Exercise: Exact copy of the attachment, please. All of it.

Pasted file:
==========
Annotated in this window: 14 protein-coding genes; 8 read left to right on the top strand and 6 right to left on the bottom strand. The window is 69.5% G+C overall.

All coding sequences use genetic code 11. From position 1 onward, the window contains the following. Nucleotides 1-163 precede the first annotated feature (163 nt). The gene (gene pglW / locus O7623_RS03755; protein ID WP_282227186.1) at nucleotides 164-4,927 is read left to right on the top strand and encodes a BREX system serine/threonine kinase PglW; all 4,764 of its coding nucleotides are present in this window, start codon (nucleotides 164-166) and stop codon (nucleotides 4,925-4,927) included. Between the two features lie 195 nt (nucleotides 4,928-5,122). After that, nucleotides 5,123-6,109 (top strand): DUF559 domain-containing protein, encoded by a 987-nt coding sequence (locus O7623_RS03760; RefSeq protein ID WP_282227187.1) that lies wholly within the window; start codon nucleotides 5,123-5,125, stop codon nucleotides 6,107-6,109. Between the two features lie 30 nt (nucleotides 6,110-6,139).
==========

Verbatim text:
Annotated in this window: 14 protein-coding genes; 8 read left to right on the top strand and 6 right to left on the bottom strand. The window is 69.5% G+C overall.

All coding sequences use genetic code 11. From position 1 onward, the window contains the following. Nucleotides 1-163 precede the first annotated feature (163 nt). The gene (gene pglW / locus O7623_RS03755; protein ID WP_282227186.1) at nucleotides 164-4,927 is read left to right on the top strand and encodes a BREX system serine/threonine kinase PglW; all 4,764 of its coding nucleotides are present in this window, start codon (nucleotides 164-166) and stop codon (nucleotides 4,925-4,927) included. Between the two features lie 195 nt (nucleotides 4,928-5,122). After that, nucleotides 5,123-6,109 (top strand): DUF559 domain-containing protein, encoded by a 987-nt coding sequence (locus O7623_RS03760; RefSeq protein ID WP_282227187.1) that lies wholly within the window; start codon nucleotides 5,123-5,125, stop codon nucleotides 6,107-6,109. Between the two features lie 30 nt (nucleotides 6,110-6,139).